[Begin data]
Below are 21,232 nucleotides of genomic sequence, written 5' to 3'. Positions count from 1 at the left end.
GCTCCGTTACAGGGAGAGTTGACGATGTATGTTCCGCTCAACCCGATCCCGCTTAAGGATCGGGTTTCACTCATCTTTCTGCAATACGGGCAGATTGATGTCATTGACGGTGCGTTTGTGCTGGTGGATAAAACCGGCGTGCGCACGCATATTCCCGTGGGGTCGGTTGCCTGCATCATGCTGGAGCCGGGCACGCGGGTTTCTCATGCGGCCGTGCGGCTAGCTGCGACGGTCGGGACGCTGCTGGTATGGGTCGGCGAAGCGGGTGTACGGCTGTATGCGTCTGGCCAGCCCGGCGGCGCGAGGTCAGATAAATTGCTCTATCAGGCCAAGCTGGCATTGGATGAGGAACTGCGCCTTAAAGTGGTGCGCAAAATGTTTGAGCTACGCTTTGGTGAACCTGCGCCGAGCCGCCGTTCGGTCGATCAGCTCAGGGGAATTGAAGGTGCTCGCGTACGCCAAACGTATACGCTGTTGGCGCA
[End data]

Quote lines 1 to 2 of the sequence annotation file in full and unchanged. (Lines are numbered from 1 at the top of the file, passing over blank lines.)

Below are 21,232 nucleotides of genomic sequence, written 5' to 3'. Positions count from 1 at the left end.
GCTCCGTTACAGGGAGAGTTGACGATGTATGTTCCGCTCAACCCGATCCCGCTTAAGGATCGGGTTTCACTCATCTTTCTGCAATACGGGCAGATTGATGTCATTGACGGTGCGTTTGTGCTGGTGGATAAAACCGGCGTGCGCACGCATATTCCCGTGGGGTCGGTTGCCTGCATCATGCTGGAGCCGGGCACGCGGGTTTCTCATGCGGCCGTGCGGCTAGCTGCGACGGTCGGGACGCTGCTGGTATGGGTCGGCGAAGCGGGTGTACGGCTGTATGCGTCTGGCCAGCCCGGCGGCGCGAGGTCAGATAAATTGCTCTATCAGGCCAAGCTGGCATTGGATGAGGAACTGCGCCTTAAAGTGGTGCGCAAAATGTTTGAGCTACGCTTTGGTGAACCTGCGCCGAGCCGCCGTTCGGTCGATCAGCTCAGGGGAATTGAAGGTGCTCGCGTACGCCAAACGTATACGCTGTTGGCGCA